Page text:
A remake of the 1976 hit “The Bad News Bears” has retained that movie’s jaunty profanity and anti-establishment attitude. What it hasn’t done is invent an urgent reason to exist.
|Enjoyable: Billy Bob Thornton breezes through some wickedly well-timed one-liners in this remake of the profane 1976 hit. He’s the coach of a sad-sack youth baseball team, a situation that summons up laughs even if the film never feels really necessary.
Rated: PG-13 rating is for language.
Now showing: tk
Unless, that is, it’s the presence of Billy Bob Thornton in the lead role, a move that gives the actor a chance to flex his disreputable “Bad Santa” muscles. Taking over the old Walter Matthau role, Thornton is in his laid-back element.
“Bad News Bears” (the remake disdains the “The” in the title) sticks very closely to the original movie, although it’s switched around some of the kids and their personality quirks. We’re still with a sad-sack group of youngsters who make up the worst team in a baseball league, being coached by an alcoholic grouch who catches rats for a living.
Buttermaker (Thornton) once pitched two-thirds of an inning with the Seattle Mariners, his lone major-league experience. He’s been coasting on that achievement ever since, and he plans to coast right through his gig as the Bears’ manager.
The original film, written by Bill Lancaster, had a refreshingly frank treatment of 12-year-old kids. They fought and swore and threw tantrums, and were very funny on all counts.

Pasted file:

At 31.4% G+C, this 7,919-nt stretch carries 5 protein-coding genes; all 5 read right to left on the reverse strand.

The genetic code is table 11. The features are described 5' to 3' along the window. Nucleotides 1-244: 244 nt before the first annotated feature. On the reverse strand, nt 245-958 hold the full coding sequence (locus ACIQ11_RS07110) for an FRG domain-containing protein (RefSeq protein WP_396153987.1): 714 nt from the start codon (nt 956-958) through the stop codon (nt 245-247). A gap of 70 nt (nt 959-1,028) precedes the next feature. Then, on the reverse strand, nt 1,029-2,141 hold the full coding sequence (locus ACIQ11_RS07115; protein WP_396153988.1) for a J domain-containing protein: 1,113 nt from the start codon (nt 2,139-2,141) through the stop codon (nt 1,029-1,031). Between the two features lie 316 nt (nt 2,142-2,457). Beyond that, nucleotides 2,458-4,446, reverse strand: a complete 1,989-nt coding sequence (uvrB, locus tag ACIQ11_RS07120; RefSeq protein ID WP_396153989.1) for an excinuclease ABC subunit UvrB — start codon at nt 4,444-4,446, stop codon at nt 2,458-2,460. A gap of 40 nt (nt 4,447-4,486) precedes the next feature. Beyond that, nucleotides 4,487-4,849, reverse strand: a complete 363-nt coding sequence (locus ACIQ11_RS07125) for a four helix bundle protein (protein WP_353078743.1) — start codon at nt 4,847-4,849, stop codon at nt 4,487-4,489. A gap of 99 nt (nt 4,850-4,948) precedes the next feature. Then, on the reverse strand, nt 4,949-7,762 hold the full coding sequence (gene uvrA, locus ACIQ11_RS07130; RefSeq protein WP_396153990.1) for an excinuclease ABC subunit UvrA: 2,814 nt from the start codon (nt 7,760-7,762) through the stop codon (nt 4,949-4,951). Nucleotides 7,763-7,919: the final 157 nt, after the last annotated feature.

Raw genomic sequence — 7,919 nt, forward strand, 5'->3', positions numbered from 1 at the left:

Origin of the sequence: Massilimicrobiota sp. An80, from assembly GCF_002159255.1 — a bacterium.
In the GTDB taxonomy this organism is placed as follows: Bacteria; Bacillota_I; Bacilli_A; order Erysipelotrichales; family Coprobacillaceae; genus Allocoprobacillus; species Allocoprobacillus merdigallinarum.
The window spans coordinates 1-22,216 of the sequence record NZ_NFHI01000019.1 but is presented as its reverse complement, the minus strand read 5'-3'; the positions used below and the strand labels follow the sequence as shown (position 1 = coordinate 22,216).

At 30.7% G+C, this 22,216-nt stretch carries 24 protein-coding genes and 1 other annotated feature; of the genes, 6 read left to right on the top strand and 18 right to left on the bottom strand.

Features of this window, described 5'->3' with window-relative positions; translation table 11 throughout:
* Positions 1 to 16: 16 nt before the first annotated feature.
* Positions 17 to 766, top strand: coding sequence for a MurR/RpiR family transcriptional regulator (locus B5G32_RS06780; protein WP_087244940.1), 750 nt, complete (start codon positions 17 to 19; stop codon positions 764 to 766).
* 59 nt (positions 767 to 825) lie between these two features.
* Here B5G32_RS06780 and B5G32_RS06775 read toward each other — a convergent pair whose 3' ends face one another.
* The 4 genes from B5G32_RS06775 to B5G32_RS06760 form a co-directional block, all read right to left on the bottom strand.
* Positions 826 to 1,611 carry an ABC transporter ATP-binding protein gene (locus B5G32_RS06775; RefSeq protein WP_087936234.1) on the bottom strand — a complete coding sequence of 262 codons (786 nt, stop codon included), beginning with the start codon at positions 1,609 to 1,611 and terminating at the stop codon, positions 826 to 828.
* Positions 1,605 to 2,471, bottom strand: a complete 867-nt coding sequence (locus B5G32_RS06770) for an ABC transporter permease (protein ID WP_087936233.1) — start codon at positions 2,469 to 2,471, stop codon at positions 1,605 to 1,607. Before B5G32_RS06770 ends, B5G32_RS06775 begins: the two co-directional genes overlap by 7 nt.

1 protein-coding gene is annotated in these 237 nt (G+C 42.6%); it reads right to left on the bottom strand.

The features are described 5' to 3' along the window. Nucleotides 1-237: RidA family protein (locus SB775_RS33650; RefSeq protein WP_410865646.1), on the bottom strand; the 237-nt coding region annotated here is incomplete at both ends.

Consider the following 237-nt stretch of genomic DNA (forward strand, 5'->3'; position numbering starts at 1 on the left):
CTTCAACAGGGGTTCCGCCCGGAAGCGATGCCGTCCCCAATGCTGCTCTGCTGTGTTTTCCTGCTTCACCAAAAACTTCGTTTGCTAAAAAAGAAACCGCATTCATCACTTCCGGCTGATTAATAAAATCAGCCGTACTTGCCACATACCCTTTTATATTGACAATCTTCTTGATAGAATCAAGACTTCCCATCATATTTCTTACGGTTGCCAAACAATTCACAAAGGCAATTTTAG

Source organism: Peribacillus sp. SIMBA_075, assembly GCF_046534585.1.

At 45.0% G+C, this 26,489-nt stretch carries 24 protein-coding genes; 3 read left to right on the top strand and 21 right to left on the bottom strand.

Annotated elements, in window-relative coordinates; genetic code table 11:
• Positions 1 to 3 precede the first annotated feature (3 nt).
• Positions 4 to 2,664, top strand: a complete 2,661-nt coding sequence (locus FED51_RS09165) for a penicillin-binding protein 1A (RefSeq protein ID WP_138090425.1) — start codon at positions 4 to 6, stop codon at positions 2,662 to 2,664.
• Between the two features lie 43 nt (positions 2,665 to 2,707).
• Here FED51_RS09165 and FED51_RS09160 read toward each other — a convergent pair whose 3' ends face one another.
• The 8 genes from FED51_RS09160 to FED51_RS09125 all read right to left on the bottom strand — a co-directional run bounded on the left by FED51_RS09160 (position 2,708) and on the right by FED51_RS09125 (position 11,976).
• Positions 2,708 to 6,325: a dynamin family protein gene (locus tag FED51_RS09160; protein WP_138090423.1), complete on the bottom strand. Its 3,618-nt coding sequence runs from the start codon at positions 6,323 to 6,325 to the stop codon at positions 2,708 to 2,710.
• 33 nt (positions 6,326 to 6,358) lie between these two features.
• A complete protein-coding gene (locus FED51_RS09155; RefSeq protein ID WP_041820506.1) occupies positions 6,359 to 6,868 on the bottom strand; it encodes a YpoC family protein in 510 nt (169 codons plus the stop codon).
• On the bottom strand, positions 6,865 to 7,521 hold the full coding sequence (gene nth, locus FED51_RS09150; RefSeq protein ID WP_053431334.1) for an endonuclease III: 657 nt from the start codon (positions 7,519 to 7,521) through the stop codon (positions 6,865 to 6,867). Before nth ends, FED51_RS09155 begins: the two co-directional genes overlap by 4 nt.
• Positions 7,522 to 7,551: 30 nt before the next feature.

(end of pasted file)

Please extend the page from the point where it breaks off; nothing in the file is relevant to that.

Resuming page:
In fact, that film established some conventions for the juvenile sports movie that still exist today. The new version (beefed up by “Bad Santa” scripters Glenn Ficarra and John Requa) looks a little tired because of that.
The laid-back spirit matches the style of director Richard Linklater, who’s known more for his indie pictures (“Before Sunset”), although he had a mainstream hit with the somewhat similar “School of Rock.”
Linklater’s approach here is as relaxed as a summer afternoon, but he scores a few points in rapping the traditional rah-rah Winning is Everything mentality. His movies are generally on the side of life’s misfits, and that describes the Bears.
The chief rah-rah character is opposing coach Greg Kinnear, who doesn’t go for easy comedy but rather a creepier kind of dedication to winning. Marcia Gay Harden has a couple of nice moments as a baseball mom who convinces (i.e., bribes) Buttermaker to take over the team.
Some of the kids are pretty amusing, especially Timmy Deters as the highly aggressive Tanner Boyle. Linklater has made one exceptional find in Sammi Kane Kraft, a real-life youth league pitcher with a natural camera presence. She plays the Tatum O’Neal role.
At least half the movie breezes by happily on Thornton’s wickedly well-timed one-liners. Overall, it’s an enjoyable comedy, left adrift only by how extraneous it seems.
Billy Bob Thornton (right) is the coach of an inept baseball team in “Bad New Bear.”